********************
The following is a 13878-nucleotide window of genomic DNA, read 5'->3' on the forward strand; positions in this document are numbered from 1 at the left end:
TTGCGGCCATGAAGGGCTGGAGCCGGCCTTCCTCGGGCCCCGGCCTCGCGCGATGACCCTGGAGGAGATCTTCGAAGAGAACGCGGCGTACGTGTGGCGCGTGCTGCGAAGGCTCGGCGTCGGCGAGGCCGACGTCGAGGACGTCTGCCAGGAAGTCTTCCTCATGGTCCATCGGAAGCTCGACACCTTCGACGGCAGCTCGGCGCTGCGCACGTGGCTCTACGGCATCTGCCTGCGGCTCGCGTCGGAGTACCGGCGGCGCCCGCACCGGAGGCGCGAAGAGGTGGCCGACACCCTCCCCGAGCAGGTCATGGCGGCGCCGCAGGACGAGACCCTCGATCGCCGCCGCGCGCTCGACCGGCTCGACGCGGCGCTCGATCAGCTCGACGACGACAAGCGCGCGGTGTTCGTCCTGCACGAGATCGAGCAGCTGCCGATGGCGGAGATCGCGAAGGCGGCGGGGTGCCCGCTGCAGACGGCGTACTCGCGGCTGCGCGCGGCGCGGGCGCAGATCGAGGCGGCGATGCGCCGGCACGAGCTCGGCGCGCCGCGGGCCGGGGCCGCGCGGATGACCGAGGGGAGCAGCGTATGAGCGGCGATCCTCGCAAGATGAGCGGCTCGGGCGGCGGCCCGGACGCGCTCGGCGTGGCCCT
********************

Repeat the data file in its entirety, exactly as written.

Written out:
The following is a 13878-nucleotide window of genomic DNA, read 5'->3' on the forward strand; positions in this document are numbered from 1 at the left end:
TTGCGGCCATGAAGGGCTGGAGCCGGCCTTCCTCGGGCCCCGGCCTCGCGCGATGACCCTGGAGGAGATCTTCGAAGAGAACGCGGCGTACGTGTGGCGCGTGCTGCGAAGGCTCGGCGTCGGCGAGGCCGACGTCGAGGACGTCTGCCAGGAAGTCTTCCTCATGGTCCATCGGAAGCTCGACACCTTCGACGGCAGCTCGGCGCTGCGCACGTGGCTCTACGGCATCTGCCTGCGGCTCGCGTCGGAGTACCGGCGGCGCCCGCACCGGAGGCGCGAAGAGGTGGCCGACACCCTCCCCGAGCAGGTCATGGCGGCGCCGCAGGACGAGACCCTCGATCGCCGCCGCGCGCTCGACCGGCTCGACGCGGCGCTCGATCAGCTCGACGACGACAAGCGCGCGGTGTTCGTCCTGCACGAGATCGAGCAGCTGCCGATGGCGGAGATCGCGAAGGCGGCGGGGTGCCCGCTGCAGACGGCGTACTCGCGGCTGCGCGCGGCGCGGGCGCAGATCGAGGCGGCGATGCGCCGGCACGAGCTCGGCGCGCCGCGGGCCGGGGCCGCGCGGATGACCGAGGGGAGCAGCGTATGAGCGGCGATCCTCGCAAGATGAGCGGCTCGGGCGGCGGCCCGGACGCGCTCGGCGTGGCCCT